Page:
'Sully' Sullenberger blasts U.S. aircraft certification process, says 737 MAX pilots need new simulator training

WASHINGTON (Reuters) - Chesley “Sully” Sullenberger, who in 2009 landed a US Airways flight safely on the Hudson River in New York, told a congressional panel on Wednesday that pilots of the now-grounded Boeing 737 MAX should get new simulator training before the plane returns to service.

Sullenberger, who has blasted Boeing Co and the Federal Aviation Administration for their roles in the two 737 MAX crashes since October that killed 346 people, also said the U.S. system of certifying new aircraft is not working.

“Our current system of aircraft design and certification has failed us,” he said.

His testimony came during a hearing meant to give lawmakers looking into Boeing and the 737 MAX crashes a better understanding of views on the steps needed to prevent similar crashes, particularly given the rising use of automation on airplanes.

Boeing said in May it had completed an update to software, known as MCAS, which would stop erroneous data from triggering an anti-stall system that automatically turned down the noses of the two planes that crashed, despite pilot efforts to stop it.

Sullenberger told the U.S. House Transportation and Infrastructure Committee that “it is clear that the original version of MCAS was fatally flawed and should never have been approved.”

Allied Pilots Association President Daniel Carey told the committee that getting all pilots in simulators before the 737 MAX returns to service poses logistical issues, with 4,200 737 MAX pilots at American Airlines and 9,000 737 MAX pilots at Southwest Airlines.

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Boeing has said that simulator training is not necessary, and is recommending a mandatory computer-based course that explains MCAS and could be completed at a pilot’s home in about an hour, according to pilot unions.

Acting FAA Administrator Dan Elwell said in May he had not decided on whether or not to require simulator training, but some foreign governments have also expressed support for additional simulator training.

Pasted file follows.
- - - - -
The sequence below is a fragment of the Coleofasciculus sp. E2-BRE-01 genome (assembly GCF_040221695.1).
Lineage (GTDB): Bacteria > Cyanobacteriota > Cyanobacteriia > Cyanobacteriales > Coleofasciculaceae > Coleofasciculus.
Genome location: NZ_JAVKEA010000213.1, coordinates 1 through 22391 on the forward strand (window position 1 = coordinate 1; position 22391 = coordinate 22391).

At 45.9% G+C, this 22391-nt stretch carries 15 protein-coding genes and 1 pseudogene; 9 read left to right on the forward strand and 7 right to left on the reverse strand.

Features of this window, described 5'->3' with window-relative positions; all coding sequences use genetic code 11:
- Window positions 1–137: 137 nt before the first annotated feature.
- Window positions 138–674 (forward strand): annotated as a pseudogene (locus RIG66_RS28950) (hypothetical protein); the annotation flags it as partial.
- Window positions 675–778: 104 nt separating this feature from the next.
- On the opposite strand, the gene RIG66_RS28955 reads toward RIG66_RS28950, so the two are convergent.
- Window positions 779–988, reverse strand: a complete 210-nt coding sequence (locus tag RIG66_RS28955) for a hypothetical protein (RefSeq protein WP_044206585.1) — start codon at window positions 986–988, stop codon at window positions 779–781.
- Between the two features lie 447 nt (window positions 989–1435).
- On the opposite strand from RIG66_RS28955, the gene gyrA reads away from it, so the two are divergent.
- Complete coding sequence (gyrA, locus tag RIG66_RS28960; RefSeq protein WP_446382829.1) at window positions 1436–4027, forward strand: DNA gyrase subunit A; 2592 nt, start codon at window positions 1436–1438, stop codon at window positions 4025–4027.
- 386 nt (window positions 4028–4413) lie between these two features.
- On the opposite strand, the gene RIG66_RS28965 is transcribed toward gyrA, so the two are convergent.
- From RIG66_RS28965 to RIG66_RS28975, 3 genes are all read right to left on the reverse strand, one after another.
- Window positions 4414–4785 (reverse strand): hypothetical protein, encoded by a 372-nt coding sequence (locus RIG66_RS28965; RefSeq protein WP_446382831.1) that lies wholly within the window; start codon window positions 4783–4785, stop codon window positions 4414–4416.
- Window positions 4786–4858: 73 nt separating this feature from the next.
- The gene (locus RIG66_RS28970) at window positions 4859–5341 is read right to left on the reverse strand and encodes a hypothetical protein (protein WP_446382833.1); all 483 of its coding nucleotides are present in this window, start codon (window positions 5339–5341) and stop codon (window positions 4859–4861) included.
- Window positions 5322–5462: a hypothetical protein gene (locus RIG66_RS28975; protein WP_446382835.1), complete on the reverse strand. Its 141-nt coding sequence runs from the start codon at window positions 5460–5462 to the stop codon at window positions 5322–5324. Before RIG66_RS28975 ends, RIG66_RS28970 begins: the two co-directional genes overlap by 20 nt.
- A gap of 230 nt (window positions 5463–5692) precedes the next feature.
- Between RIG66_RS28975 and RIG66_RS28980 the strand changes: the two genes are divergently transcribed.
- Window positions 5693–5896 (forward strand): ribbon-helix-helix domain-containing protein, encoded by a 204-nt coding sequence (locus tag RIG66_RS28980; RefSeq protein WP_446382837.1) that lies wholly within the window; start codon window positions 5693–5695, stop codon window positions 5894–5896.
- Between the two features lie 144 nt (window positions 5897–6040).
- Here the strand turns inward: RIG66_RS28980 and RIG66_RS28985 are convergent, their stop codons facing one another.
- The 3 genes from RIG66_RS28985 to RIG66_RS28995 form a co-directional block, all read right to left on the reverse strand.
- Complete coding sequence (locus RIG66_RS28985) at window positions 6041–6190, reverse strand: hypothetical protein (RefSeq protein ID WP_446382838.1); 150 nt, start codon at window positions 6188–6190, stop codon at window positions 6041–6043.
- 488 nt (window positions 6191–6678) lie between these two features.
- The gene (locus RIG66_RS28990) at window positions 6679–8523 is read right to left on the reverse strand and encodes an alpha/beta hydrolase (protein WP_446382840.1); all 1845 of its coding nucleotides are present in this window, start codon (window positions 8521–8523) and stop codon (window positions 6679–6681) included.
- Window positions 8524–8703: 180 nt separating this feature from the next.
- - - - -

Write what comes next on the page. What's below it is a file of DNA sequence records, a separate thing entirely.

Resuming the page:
Carey said pilots could get computer- and video-based training before the plane returns to service and then all could get into simulators within 10 months.

Committee Chairman Peter DeFazio criticized Boeing for failing to disclose details about the MCAS system to pilots. “The pilots didn’t know it existed,” DeFazio said.

DeFazio said Wednesday he plans a future hearing with Boeing. Boeing did not immediately comment on Wednesday.

Two people briefed on the matter said Boeing is set to conduct a certification flight as early as next week before it formally submits its software upgrade and training proposal.

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Sharon Pinkerton, a vice president at Airlines for America, an industry trade group that represents American and Southwest, said airlines are relying on the FAA and the independent flight standard board for guidance.

“We are confident that working with those independent experts, involving our pilots unions, they will come to the right decision about what kind of training is needed and we will provide that training,” Pinkerton told the panel.

Federal prosecutors aided by the FBI, the National Transportation Safety Board, the Transportation Department’s inspector general, congressional panels and a number of independent committees are reviewing the 737 MAX’s certification. Some in Congress have criticized the long-standing FAA practice of designating some certification tasks to Boeing or other aircraft manufacturers.

In a commentary in March on CBS MarketWatch, Sullenberger said “there is too cozy a relationship between the industry and the regulators” for proper oversight to be assured.

Major U.S. airlines have canceled flights into early September because of the grounding of the 737 MAX.

Sullenberger managed to glide his Airbus A320 to a safe landing on the Hudson River after hitting a flock of geese shortly after takeoff, saving all 155 on board, in what became known as the “Miracle on the Hudson.”

Reporting by David Shepardson; Editing by Sonya Hepinstall and Tom Brown